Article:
Sunday, 15 August 2010

Grand entrances

When creating a story, be it book, movie or comic, you want the principle character to make an impact and nothing matters more than when we first meet them. It sets the tone, the genre and well, you either win or lose your audience in an eyeblink.
We're talking costume (see left), attitude, the way they walk or just the way they arrive. Here's a few that made an impact on me.
1. Frankenfurter. "How do you do I see that you've met my faithful handyman. He's just a little bought down because when you knocked he thought you were the candy man." I'm watching this clip as I write and OMG, weren't the 1970's amazing?
2. James Bond in Dr. No. A Casino. Gorgeous babe in red. The languid way he lit the cigarrette and delivered the greatest introduction in film history. Dammit, the 1960's were pretty awesome too!
3. MacBeth. Ah, this is interesting because we've already met him before we've met him. The witches mention him in Scene 1 and King Duncan sings his praises in Scene 2., so by the time he does appear the anticipation has been built up around him already. This is a very handy technique, building the perception of the protagonist by the way other characters view him or her. It can also be used very easily to misdirect the reader in a big way, because they have a tendency to believe opinions are honestly expressed.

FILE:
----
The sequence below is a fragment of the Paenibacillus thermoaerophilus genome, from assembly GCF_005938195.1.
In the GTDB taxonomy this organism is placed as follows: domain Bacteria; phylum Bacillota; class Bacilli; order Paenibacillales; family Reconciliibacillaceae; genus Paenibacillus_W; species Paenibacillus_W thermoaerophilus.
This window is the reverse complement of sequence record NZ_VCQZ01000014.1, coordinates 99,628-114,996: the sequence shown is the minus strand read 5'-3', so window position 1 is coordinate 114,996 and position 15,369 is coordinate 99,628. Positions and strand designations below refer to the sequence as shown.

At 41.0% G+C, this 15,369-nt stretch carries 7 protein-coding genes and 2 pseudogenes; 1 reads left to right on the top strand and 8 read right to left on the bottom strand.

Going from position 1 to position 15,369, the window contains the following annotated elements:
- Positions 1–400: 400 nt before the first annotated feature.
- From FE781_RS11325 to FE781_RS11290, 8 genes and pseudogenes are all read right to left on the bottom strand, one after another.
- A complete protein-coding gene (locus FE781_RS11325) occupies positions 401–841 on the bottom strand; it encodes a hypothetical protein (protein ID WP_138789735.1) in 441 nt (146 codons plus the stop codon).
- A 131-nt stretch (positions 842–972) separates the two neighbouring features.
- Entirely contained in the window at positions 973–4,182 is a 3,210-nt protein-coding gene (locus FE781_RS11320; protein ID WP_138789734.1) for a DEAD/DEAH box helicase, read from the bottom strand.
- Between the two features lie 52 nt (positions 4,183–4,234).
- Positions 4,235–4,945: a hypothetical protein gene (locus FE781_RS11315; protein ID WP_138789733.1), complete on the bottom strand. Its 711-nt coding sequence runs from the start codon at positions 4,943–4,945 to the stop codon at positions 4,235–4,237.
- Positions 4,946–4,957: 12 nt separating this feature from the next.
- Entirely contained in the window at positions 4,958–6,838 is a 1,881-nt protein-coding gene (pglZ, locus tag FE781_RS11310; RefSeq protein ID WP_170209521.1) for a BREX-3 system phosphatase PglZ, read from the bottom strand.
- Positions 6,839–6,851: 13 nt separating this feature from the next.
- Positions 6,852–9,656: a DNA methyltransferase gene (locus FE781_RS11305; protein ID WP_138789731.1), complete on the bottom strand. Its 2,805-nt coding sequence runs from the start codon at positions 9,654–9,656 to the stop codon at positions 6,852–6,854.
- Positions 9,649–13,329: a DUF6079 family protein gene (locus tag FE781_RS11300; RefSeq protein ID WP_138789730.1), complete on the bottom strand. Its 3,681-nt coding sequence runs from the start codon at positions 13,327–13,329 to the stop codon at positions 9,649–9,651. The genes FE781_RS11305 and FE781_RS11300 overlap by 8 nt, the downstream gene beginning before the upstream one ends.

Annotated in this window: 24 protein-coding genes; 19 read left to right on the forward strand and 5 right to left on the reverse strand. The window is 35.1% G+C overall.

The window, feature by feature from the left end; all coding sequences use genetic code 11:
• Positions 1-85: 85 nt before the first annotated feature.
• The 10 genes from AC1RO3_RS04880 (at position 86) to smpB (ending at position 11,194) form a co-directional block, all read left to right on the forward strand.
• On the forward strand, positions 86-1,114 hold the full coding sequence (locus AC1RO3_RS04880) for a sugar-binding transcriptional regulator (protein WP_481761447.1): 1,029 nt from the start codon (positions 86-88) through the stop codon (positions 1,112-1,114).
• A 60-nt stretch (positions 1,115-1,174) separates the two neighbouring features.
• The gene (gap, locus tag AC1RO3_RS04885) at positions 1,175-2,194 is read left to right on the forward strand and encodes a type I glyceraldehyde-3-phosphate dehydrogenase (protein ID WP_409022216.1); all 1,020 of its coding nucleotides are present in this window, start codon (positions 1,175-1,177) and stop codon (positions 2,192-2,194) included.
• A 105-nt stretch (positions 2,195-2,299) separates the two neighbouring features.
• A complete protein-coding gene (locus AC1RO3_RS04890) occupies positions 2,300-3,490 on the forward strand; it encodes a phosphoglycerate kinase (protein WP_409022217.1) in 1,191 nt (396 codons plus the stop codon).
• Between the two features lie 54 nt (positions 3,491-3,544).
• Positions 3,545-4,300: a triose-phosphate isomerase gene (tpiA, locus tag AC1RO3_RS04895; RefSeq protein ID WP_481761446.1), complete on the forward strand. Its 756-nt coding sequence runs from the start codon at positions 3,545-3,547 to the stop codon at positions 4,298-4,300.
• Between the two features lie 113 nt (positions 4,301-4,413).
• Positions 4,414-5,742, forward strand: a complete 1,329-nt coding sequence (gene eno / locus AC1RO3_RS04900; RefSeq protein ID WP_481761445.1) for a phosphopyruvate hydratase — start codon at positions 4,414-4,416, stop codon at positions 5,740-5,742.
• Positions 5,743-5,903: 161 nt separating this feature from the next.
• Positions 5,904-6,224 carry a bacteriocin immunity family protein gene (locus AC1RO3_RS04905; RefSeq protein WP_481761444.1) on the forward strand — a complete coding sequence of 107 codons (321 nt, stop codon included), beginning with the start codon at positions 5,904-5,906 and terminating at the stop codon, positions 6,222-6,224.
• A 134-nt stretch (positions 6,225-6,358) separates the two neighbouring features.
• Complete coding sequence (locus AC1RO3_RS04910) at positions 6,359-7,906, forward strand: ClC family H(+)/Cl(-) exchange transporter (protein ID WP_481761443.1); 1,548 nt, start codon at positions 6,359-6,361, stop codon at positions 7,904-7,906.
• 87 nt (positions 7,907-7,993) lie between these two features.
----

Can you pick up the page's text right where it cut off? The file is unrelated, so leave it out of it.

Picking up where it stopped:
4. Yoda in Empire Strikes Back. Brilliant reversal by casting a muppet as a jedi master. I know it's hard to appreciate it now when he's an institution, but he defined the otherworldliness of the jedi order, and that the Force was much more than lightsabers. "Judge me by my size, do you?"
5. Eli, the girl vampire in Let the Right One In. Skinny, greasy black hair, gaunt and dressed in kneed leggings and a tatty sweater in the snow-covered playground. She looks so pathetic and tragic but the posture and stillness should tell you that something is wrong, wrong, wrong.


Sue Hyams said...

Never a truer word spoken! (And I love the way Frankenfurter descends in the lift so he's seen from the feet up!) As someone who invariably starts a story in the wrong place - ie too soon, too boring, too set up - it's given me a lot to think about.

KMLockwood said...

Oh yes - 'never get a second chance to make a first impression' and all that. I like the misdirection pointer too.